The chances you will need long-term care are getting higher the longer you live. That's an expensive proposition, especially since Medicare only pays for short stays in long-term care facilities. Purchasing a long-term care insurance policy might be a good solution for you. Rates are fixed at the time you take out the policy. Insurers usually don't raise long-term care insurance rates unless the assumptions they based the rates on prove to be wrong. You don't pay premiums while receiving long-term care.
Long-Term Insurance Coverage
Long-term care can take several forms depending on a patient's condition and the level of care needed. Typically, long-term care insurance is comprehensive in that a policy covers all or most of the extended care expenses you are likely to face. Comprehensive coverage includes stays in nursing homes and assisted living facilities as well as respite and hospice care. Adult day care and specialized care for Alzheimer's patients are also covered. Long-term care insurance also pays for in-home care, including skilled nursing, assistance with daily tasks and physical or occupational therapy.
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Cost of Long-Term Care Insurance
Premiums for long-term care insurance vary widely based on age, physical health and your state of residence. Rates charged by different providers also vary significantly. According to a 2011 survey conducted by the American Association for Long Term Care Insurance, a typical comprehensive policy paying up to $150 per day for three years of care cost an average of $1,480 annually for a single person if purchased at age 55. However, premiums ranged from $1,325 to a high of $2,550. A similar shared or spousal policy purchased when both spouses were 55 averaged $2,350 per year. Premiums ranged from a low of $2,085 to a maximum of $3,970. However, if a couple waited until age 60 to buy the same policy, the average yearly premium jumped to $2,970 per year. At this age, annual premiums ranged from $2,605 to $4,935.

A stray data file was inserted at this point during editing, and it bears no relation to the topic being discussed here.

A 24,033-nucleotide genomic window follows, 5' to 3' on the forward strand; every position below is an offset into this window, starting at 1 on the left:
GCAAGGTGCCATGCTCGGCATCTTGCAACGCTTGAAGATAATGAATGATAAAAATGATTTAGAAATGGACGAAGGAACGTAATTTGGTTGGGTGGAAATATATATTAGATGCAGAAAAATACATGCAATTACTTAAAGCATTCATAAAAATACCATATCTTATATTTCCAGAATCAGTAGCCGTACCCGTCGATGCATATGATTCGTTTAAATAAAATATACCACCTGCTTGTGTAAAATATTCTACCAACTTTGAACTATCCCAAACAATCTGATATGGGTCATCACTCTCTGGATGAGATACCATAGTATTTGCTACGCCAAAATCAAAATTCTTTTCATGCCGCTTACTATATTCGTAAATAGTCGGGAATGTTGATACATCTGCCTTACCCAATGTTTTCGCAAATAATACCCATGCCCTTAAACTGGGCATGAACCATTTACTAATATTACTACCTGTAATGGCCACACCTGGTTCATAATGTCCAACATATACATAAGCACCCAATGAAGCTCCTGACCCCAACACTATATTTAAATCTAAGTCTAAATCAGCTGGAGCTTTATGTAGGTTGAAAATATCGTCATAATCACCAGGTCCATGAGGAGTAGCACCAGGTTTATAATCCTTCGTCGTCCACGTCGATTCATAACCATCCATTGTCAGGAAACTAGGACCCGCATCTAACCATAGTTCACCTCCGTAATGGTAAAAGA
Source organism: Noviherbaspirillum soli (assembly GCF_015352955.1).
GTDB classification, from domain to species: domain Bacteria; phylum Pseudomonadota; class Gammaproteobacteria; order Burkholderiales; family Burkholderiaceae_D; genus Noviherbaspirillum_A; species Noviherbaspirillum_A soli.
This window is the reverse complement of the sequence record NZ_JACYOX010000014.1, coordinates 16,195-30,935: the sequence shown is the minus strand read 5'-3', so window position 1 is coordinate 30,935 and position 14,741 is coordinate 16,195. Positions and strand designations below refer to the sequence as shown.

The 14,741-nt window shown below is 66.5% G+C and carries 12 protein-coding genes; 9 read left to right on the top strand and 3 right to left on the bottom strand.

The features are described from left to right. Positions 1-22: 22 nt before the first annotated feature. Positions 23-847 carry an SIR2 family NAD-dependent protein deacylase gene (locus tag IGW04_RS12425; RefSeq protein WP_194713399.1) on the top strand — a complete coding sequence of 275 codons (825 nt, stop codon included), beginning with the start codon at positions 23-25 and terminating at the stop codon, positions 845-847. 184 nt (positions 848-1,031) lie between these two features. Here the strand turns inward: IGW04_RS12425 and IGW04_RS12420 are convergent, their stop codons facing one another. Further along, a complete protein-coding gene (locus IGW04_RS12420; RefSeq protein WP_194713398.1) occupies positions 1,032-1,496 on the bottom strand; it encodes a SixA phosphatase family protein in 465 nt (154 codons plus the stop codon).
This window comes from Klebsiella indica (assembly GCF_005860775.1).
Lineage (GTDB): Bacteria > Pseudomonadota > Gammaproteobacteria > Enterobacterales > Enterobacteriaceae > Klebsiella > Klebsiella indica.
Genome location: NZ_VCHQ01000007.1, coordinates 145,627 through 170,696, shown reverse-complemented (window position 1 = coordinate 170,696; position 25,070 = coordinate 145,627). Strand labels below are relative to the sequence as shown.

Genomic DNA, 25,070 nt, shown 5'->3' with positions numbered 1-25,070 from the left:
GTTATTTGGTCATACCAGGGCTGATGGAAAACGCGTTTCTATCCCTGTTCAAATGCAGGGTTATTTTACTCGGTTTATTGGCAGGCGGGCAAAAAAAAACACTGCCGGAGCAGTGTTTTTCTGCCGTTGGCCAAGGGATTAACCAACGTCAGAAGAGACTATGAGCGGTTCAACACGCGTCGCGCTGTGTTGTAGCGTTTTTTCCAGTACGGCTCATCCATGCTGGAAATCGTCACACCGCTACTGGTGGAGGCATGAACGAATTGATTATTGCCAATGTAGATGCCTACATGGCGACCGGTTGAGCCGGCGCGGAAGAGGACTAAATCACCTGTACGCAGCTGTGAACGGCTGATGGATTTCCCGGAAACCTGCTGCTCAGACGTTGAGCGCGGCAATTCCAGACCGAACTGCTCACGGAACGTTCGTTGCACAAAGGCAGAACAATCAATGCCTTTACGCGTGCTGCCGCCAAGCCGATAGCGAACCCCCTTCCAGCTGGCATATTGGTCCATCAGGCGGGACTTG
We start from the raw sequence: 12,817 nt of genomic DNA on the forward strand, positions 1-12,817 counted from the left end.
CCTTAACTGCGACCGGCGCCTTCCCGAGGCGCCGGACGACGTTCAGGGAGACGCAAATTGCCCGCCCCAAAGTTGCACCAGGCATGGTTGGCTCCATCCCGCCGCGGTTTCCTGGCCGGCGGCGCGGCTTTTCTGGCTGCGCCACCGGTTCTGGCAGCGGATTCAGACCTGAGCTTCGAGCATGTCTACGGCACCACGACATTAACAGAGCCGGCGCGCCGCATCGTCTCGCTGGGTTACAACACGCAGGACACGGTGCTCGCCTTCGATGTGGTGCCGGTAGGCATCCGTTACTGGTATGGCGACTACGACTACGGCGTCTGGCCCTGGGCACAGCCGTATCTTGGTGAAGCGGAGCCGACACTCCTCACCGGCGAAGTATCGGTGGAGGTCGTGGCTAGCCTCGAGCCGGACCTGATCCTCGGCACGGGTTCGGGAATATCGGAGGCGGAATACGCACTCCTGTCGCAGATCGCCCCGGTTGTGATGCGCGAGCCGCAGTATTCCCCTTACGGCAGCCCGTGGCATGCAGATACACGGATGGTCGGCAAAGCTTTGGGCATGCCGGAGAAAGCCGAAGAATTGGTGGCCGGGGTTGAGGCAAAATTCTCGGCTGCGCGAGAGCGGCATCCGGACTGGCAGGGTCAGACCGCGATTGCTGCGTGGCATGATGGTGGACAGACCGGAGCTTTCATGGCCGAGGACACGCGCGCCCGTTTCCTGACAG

The Affordable Care Act does not apply to long-term care insurance, so providers can and do turn people down based on physical health and existing medical conditions. The chances you will be denied coverage vary with age. The denial rate for people under age 50 was just 11 percent, and for those aged 50 to 59, it was 17 percent. Providers declined to cover 24 percent of applicants aged 60 to 69. The rate of coverage denial soared to 45 percent for those aged 70 to 79.
Good Health Discounts
Insurers offer good health discounts that take some of the sting out of long-term care insurance premiums. According to the American Association for Long Term Care Insurance survey, 60 percent of people aged 40 to 49 qualified for good health discounts. For those ranging in age from 50 to 59, the figure was 48 percent, but it dropped to 34 percent for people in their 60s. Insurers offered these discounts to only 16 percent of applicants ranging in age from 70 to 79.